Category Archives: Prices

The Kingdom Rush [$0.99 / $2.99 (HD)] series has been one of the most popular tower defense franchises out there, and it's thanks in part to its introduction of action and RTS elements with the summonable reinforcements, and the hero units that can be sent across the battlefield to help take care of any threats. It gives this genre a fresh feel, and not just about sitting back and watching towers annihilate enemy creeps. Now Ironhide Games continues the franchise with Kingdom Rush Origins [$2.99 / $4.99 (HD)], a game that iterates on the formula that previous entries established. It's still a solid game, but it's pretty clear at this point that it's a series just for fans of it, and I failed to find any reason for newcomers to particularly jump in to this entry in particular...

The whole series of events leading up to Marvel Contest Of Champions [Free] is pretty weird if you think about it too much. It's a clear reply to the mobile version of Injustice: God Among Us [Free], whose console version's inception likely sprang out of Mortal Kombat Vs. DC Universe, which certainly only existed because of Marvel Vs. Capcom. That's Marvel and DC for you, friends. They bite each other's tails so often it's sometimes hard to tell where one ends and the other begins. Well, I just thought that was interesting. Truth be told, I'm glad something like Contest Of Champions came about. While Marvel Vs. Capcom 2 is ideally better than Injustice, trying to play it on a touch screen stripped away a lot of its merits, and the game was removed from the App Store even if you wanted to play it. Injustice, on the other hand, found a winning combination with its collection elements and extremely simplified take on the fighting genre. It only makes sense to have a Marvel version, and that's basically what you get in Contest Of Champions...

It's a bit late to the party, missing the huge list of new game releases from last night, but The Binary Mill's latest project Mini Motor Racing WRT [Free] is now finally available in the App Store. As we talked about when it was announced earlier this month, Mini Motor Racing WRT is a spinoff of sorts of their fantastic 2011 racer Mini Motor Racing. The big change is a focus on competing in the World Racing Tournament, or WRT, by piecing together a star racing team and fleet of vehicles that will lead you to the championship. There's also expanded multiplayer options as you can start up an online Race Club with friends and work together to beat rival Race Clubs...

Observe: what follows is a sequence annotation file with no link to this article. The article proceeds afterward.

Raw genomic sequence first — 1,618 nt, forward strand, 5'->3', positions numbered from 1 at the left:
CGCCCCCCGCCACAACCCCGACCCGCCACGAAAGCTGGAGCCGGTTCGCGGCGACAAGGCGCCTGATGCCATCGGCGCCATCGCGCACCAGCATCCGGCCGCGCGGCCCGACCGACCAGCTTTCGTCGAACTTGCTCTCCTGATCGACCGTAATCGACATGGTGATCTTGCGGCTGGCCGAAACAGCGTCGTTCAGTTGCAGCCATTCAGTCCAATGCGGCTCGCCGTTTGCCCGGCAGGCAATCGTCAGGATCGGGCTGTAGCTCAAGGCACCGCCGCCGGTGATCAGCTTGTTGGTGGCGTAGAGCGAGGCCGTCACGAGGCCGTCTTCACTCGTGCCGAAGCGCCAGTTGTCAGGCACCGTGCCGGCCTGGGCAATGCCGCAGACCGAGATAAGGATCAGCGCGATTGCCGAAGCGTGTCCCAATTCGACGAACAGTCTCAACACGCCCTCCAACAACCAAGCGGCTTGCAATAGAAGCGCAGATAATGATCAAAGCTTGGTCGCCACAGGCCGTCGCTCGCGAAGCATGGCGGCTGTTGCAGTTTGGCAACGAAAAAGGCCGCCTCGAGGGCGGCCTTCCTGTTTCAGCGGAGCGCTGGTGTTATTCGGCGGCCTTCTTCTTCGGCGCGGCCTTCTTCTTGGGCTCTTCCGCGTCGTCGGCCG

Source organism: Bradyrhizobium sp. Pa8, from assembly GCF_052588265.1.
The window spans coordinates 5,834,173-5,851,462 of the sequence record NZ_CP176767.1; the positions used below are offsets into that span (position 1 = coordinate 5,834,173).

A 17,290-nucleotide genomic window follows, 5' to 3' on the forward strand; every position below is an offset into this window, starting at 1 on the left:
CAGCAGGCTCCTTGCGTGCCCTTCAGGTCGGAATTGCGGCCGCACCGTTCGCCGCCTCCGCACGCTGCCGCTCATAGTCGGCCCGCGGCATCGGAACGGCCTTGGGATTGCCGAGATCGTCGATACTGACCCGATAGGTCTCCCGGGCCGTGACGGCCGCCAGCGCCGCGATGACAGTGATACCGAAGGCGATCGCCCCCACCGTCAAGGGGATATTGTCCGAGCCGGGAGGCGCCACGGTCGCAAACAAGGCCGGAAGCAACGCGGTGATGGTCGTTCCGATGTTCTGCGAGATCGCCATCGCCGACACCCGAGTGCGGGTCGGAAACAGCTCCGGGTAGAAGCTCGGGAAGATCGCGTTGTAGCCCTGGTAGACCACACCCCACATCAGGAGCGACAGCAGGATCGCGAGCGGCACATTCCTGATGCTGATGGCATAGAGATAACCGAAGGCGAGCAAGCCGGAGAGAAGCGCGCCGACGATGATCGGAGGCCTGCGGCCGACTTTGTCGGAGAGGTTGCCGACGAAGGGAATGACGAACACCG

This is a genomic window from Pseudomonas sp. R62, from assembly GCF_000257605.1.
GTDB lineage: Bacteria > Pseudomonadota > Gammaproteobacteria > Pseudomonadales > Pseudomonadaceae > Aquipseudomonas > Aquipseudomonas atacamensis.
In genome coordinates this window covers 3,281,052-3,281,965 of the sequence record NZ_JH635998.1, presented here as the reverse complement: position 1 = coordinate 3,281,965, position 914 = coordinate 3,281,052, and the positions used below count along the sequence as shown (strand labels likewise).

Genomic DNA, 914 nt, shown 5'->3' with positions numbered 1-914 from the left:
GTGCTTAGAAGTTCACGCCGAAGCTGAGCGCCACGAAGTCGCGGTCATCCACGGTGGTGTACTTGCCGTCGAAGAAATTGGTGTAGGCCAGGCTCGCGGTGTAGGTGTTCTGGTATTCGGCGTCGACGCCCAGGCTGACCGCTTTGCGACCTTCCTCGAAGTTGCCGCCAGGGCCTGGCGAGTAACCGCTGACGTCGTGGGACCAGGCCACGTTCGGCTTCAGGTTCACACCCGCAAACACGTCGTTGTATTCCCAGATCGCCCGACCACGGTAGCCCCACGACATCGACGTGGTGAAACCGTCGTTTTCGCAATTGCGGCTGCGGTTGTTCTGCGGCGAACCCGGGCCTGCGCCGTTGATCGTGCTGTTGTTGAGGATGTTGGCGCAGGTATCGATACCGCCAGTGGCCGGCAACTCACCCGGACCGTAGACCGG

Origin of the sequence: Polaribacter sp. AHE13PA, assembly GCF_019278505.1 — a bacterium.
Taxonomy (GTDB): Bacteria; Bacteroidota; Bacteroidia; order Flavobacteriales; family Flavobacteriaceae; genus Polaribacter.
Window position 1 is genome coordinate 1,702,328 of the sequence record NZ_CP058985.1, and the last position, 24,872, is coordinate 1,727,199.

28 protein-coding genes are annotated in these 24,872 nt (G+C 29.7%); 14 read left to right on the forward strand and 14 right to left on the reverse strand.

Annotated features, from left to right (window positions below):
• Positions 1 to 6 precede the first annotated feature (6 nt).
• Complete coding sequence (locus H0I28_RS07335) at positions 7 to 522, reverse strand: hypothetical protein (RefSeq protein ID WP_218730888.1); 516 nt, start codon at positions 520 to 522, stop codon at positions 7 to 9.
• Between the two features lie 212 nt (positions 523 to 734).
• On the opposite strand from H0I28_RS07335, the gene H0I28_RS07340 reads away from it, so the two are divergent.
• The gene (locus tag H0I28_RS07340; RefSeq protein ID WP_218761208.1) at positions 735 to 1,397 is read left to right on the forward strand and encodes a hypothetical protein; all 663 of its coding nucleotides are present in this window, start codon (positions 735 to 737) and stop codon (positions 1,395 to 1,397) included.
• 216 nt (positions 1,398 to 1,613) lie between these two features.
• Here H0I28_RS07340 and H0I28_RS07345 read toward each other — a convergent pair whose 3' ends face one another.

The very cool one-touch platformer Badland [$3.99] has gotten yet another update bringing more levels to this great game. The new "Daydream" level update includes ten new singleplayer levels in the "Explore the Unknown" pack. These challenging new levels have you trying to survive and rescue as many clones as possible, and it will test your skills as you try to survive. There's 30 new missions and 5 new achievements to collect as well. The level pack can be played right away, and it is currently free, though it will be $0.99 down the road, so go and get it now if you have the game...

It feels like ages ago that Grand Theft Auto: Chinatown Wars [$4.99] made its way to the iPhone, and it kind of was. It was all the way back in January of 2010. That was at a time when it still felt like "Wow! A big publisher bringing a major IP to my little iPhone!? Amazing!" But beyond just being a major coup for iOS as a fledgling gaming platform, Chinatown Wars actually made a ton of sense for the iPhone. It was originally developed as a Nintendo DS exclusive, so it had both portability and touchscreen implementation built in from the beginning, which translated extremely well to iOS. But as I said, 2010 was a long time ago, and Chinatown Wars on iOS hadn't exactly aged well over the years...